By Dave Shedloski (written in 2017)

During a visit to his home country of South Africa in the 1960s, Gary Player led Arnold Palmer deep into the heart of a gold mine, some 8,000 feet into the earth, and when they emerged several hours later, Player had himself one more legendary tale to tell about his remarkable friend.

As Player recalls, he showed Palmer into a room where he said there might have been a billion dollars in gold bars stored. Workers poured the melted gold into bars right there on the spot for transport to the surface, and the foreman in the room told the duo and several other visitors that if any one of them could pick up the gold bar in front of him, he could keep it. The trick was that it had to be with just one hand. And Palmer, with his “blacksmith arms” and huge hands, simply stepped forward and plucked the bar up with one of his enormous mitts.

“Arnold goes and picks it right up, and this guy started stammering, trying to say that he wasn’t serious,” Player said with a laugh. “And Arnold said, ‘This baby is mine.’ And it was absolutely amazing because you've got no idea how heavy that was, and …  I don't think anybody's ever done it since. It was impressive.”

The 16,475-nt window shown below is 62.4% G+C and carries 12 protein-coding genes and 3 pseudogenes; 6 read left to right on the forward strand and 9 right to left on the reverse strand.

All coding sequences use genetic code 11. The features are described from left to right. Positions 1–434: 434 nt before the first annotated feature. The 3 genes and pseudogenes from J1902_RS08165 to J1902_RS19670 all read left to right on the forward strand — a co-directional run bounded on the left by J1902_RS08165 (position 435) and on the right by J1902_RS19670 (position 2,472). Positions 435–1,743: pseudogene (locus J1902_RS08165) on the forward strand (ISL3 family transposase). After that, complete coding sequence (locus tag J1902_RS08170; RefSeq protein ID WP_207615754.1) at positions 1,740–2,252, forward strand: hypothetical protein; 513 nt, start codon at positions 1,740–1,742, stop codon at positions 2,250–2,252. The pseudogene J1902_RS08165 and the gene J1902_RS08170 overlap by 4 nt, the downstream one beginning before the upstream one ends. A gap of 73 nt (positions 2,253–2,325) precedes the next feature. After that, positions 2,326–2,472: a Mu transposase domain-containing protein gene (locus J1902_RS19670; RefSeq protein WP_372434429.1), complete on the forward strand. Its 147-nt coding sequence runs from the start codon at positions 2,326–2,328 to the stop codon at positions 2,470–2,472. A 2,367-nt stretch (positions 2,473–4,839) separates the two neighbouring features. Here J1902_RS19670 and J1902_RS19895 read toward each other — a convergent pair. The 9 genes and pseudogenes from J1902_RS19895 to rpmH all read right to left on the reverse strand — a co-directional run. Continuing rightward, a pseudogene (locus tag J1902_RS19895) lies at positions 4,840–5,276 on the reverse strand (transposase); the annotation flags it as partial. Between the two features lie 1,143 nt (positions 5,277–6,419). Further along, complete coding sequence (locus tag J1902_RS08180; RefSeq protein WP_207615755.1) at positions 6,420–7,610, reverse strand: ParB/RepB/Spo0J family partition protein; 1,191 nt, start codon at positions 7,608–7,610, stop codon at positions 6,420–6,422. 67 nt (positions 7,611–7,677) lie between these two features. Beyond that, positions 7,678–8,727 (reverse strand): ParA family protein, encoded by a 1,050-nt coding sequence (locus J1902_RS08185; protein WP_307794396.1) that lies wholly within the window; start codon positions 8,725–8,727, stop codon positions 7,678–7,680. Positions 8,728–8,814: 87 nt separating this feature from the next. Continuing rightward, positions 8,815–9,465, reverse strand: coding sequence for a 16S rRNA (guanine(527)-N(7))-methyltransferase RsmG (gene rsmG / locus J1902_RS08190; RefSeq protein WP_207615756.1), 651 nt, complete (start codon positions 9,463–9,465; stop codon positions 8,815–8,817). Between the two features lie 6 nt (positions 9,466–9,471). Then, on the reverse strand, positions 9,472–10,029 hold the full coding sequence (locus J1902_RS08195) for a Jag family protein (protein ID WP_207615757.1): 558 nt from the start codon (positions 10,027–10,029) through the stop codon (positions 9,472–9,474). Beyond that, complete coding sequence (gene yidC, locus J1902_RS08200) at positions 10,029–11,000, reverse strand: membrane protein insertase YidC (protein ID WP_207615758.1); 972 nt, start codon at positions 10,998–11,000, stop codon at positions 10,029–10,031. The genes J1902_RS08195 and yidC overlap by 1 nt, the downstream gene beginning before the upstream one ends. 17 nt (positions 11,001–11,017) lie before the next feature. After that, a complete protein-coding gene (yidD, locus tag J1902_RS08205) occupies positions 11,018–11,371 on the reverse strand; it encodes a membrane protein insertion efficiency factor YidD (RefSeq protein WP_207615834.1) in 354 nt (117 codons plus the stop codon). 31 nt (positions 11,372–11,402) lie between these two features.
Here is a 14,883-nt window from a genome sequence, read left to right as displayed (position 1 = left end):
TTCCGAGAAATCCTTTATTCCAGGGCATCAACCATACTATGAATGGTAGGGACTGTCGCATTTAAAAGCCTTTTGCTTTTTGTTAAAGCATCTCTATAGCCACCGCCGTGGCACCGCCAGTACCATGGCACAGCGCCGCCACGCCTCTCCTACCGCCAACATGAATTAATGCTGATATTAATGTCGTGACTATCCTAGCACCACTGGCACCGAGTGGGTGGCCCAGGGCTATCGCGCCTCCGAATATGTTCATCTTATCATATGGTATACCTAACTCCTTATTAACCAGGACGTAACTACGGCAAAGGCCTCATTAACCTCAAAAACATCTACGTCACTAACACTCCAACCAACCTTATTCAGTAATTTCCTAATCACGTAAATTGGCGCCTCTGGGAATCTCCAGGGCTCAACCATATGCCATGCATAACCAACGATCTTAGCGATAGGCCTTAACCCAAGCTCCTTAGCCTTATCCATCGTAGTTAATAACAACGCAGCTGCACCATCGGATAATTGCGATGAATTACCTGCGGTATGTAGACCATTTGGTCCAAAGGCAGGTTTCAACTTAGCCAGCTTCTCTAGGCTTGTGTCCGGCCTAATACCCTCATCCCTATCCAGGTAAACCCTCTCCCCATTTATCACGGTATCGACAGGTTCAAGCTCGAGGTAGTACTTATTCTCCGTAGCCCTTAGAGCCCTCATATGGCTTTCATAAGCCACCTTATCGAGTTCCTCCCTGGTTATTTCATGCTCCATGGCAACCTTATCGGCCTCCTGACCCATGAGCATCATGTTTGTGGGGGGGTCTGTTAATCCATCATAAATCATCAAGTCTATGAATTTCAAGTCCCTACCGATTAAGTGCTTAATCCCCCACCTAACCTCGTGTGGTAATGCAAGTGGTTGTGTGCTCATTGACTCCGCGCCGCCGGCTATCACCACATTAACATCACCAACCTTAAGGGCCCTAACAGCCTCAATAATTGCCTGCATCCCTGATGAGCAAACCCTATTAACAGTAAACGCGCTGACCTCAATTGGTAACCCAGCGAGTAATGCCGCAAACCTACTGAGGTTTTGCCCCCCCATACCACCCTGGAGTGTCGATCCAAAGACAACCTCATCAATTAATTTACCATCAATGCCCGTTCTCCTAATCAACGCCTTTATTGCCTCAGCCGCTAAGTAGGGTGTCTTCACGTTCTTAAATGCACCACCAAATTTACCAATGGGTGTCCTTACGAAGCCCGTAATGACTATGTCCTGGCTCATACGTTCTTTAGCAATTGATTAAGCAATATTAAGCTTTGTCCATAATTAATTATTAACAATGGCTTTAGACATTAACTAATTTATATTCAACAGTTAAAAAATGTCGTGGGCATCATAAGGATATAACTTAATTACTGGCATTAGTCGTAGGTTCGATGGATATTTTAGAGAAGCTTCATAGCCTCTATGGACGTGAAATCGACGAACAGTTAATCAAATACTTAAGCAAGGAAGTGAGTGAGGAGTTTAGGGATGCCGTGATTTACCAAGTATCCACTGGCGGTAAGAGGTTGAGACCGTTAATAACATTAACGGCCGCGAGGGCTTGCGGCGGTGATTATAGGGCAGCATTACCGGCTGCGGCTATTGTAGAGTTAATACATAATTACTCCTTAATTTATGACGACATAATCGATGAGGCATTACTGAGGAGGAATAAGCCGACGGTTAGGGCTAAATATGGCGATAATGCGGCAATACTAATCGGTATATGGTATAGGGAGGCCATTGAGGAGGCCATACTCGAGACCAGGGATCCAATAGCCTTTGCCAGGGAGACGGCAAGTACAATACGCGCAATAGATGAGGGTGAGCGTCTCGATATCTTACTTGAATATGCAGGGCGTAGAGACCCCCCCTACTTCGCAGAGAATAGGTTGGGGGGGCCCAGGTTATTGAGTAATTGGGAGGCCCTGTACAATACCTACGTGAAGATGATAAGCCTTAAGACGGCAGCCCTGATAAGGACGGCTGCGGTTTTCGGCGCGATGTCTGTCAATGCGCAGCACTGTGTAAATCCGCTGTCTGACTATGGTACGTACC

Many things Arnold Palmer did during his life and career in golf were amazing, and, of course, it all started with his hands. If you ever shook hands with The King, you saw for yourself because your hand would be swallowed in his. But just as significant is their symbolism. They were the hands that helped spur popularity in golf, that almost single-handedly built the PGA TOUR, that signed millions of autographs and welcomed people from all walks of life into his world.

“Anyone who met my dad knows there is something about his hands that is unforgettable,” says his daughter, Amy Saunders.